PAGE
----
NOW:53051:USA01012
http://widgets.journalinteractive.com/cache/JIResponseCacher.ashx?duration=5&url=http%3A%2F%2Fdata.wp.myweather.net%2FeWxII%2F%3Fdata%3D*USA01012
32°
H ° L °
Clear | 0MPH

Drought Damage – What is it? Do My Trees Have it? and What Does it Mean for Them?

These are the questions on everyone’s mind following the deepest drought on record for southeastern Wisconsin. It is easy to see the problems for annuals, perennials, and turf, but how about the trees? Many look “ok” now – are they?

This drought and heat definitely damaged nearly every tree. Because tree root systems lie just beneath the surface, they are vulnerable to the heat and drying. Because the roots spread so far beyond the drip line, many never receive the watering we give our trees (roots often spread out 2 or more times the height in all directions! This is not what most people expect or remember from their school days, but it is true). Most often people will trickle a hose at the base of the trunk, or at best, water a mulch circle around the base of the tree. This waters only a very small percentage of the total root system. For all those roots that are never receiving water, they will desiccate and die. When this happens, the branches that are supplied by these roots will also die, and an overall dieback or decline of the tree can result. Many trees have root loss that has not yet caused branches to die, so for us the damage remains hidden.

Dryness throughout the tree interferes with photosynthesis (food making), defense, and literally all life functions. Opportunistic insects like the wood-borers are now able to overcome the tree’s defenses and successfully infest. Fungi that attack or enter the root system, like root collar rot or Verticillium wilt,  can do so much more readily. Leaves begin to scorch at the edges and later on become dry with dead areas. Many of these damaged leaves are dropped. Other leaves lose chlorophyll and turn early fall colors. They fall off to help the tree reduce the loss of water through them.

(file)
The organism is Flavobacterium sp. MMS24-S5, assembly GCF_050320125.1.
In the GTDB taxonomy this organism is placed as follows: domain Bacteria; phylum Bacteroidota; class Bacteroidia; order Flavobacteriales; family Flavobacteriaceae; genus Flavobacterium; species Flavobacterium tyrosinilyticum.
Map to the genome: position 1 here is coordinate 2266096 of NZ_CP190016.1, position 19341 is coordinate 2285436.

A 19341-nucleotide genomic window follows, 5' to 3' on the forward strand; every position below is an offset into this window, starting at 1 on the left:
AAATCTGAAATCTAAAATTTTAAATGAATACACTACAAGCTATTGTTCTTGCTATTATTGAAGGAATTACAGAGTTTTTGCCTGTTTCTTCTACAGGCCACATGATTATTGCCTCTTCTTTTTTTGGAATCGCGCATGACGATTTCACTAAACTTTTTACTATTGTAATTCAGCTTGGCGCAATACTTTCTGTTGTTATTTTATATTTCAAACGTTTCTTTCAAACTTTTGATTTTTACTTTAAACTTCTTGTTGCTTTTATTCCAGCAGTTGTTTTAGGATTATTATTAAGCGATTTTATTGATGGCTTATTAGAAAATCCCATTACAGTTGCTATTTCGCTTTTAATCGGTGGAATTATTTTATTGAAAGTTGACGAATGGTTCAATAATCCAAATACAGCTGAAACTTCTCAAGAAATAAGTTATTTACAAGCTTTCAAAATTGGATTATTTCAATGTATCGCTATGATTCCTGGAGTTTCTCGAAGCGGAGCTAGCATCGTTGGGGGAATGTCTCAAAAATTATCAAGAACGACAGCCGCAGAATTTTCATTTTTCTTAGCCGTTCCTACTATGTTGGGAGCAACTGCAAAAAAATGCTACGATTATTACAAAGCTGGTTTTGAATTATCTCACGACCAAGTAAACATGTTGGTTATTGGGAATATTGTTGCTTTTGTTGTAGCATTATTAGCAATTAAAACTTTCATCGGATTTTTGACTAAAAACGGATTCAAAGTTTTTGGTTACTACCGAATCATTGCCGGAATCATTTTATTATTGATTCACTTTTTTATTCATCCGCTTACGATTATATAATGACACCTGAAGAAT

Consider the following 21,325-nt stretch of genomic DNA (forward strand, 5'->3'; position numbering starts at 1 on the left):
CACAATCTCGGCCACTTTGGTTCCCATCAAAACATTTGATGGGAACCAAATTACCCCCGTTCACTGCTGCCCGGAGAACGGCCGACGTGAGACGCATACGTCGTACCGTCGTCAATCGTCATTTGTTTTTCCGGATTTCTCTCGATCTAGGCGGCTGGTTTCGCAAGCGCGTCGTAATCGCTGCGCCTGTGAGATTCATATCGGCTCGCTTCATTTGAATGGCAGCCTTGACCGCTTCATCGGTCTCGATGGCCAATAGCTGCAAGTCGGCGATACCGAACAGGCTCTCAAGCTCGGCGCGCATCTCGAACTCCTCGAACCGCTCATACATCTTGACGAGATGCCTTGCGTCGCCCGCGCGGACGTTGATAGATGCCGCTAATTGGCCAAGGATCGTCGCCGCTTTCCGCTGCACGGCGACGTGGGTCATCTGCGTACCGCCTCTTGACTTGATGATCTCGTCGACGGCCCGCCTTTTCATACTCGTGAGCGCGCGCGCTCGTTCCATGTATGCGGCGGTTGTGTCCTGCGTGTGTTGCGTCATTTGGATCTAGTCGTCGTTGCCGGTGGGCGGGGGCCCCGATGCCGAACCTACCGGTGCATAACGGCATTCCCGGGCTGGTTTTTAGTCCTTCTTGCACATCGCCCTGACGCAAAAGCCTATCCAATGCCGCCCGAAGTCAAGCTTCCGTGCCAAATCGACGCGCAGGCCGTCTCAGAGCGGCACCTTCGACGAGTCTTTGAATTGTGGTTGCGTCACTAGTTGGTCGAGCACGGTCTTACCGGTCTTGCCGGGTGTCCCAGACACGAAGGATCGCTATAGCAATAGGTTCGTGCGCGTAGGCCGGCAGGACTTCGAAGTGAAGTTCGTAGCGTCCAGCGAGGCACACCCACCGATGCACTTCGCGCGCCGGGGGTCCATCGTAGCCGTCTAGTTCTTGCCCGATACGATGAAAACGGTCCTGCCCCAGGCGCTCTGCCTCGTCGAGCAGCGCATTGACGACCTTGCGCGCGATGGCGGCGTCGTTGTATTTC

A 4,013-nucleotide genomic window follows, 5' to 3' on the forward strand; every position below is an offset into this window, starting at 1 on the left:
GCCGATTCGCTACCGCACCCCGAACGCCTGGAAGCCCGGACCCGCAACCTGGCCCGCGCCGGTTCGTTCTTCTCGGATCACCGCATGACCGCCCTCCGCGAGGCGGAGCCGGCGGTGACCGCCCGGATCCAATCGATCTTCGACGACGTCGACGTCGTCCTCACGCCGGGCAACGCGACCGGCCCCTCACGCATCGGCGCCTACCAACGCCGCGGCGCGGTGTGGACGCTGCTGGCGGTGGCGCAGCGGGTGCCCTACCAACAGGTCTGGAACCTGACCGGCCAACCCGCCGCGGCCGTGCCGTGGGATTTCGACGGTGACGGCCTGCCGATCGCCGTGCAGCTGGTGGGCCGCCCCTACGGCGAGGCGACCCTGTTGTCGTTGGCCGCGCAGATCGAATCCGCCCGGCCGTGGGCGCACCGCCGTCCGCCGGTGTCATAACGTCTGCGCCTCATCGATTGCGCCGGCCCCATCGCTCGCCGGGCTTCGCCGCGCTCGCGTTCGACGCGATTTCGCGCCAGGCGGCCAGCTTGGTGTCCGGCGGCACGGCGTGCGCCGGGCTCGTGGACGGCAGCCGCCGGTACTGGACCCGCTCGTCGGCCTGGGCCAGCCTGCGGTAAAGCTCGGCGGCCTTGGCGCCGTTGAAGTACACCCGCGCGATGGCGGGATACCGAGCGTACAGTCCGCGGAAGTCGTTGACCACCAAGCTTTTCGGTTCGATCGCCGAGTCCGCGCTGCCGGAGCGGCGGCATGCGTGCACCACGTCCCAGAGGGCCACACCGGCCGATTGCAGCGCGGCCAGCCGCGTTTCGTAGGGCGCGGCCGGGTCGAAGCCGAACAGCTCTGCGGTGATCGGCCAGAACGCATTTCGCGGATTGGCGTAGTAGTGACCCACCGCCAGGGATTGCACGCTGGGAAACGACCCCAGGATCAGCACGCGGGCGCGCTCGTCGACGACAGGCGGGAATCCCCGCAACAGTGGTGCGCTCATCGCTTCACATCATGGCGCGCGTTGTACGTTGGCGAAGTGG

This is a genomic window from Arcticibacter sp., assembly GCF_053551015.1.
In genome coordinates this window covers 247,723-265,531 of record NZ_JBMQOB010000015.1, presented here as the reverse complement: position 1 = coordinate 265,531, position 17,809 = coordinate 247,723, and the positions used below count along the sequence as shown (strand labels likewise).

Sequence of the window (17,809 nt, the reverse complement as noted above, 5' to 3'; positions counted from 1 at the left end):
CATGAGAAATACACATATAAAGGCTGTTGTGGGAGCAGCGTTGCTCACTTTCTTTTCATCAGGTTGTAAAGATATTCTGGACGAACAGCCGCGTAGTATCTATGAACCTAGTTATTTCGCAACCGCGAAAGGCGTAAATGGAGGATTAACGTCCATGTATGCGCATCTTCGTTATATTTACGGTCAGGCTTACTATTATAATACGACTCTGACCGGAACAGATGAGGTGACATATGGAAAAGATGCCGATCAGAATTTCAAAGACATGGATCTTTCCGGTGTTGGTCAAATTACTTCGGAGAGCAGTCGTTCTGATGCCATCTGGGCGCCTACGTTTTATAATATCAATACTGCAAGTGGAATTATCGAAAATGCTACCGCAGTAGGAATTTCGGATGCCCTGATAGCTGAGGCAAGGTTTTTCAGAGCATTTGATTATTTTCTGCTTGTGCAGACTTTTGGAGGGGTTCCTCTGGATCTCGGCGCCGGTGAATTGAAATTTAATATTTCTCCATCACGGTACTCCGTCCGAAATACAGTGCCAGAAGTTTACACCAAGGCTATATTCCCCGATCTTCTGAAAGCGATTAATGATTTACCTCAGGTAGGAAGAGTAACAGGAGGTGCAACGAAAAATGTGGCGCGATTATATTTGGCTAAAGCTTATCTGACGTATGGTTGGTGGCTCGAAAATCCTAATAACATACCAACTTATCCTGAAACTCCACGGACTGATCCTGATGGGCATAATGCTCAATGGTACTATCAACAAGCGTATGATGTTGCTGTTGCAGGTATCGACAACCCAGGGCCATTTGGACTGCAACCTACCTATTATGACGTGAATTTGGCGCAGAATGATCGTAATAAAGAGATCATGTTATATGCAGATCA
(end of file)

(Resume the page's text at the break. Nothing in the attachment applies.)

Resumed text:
The complex of soil life forming the soil food web is also affected. This soil food web functions to enable the roots to perform their job of absorbing water and nutrients. Drought will kill many of the beneficial organisms that make up this web, causing greater moisture stress for the tree. Often, these missing organisms are slow to return.

Trees can and have died suddenly this year as a result of sustained drought stress. More often, however, the compromised trees will begin to succumb to problems like borers, chlorosis, root rots, decay fungi, and to further bouts of dry weather. Historically, tree mortality is much higher for the 5 years following a drought. Unfortunately, we will be busy removing these casualties for years to come.

Efforts to help the trees rebuild their root systems and avoid further losses can make the difference. In the cool of fall, the roots can be helped and increased through Fall Fertilization, Root Biostimulant Therapy, Compost, Compost Tea application and Mycorrhizal Root Inoculation. Mulching will always be a good addition to help with these treatments and conserve soil moisture. Keeping borers from entering the trees will be extremely important, especially for oaks, birch, ash, lindens and even for many spruce and pines. Call on your Wachtel Certified Arborist for help in assisting your trees’ recovery from drought damage.

This site uses Facebook comments to make it easier for you to contribute. If you see a comment you would like to flag for spam or abuse, click the "x" in the upper right of it. By posting, you agree to our Terms of Use.

Page Tools

Latest Posts

Archives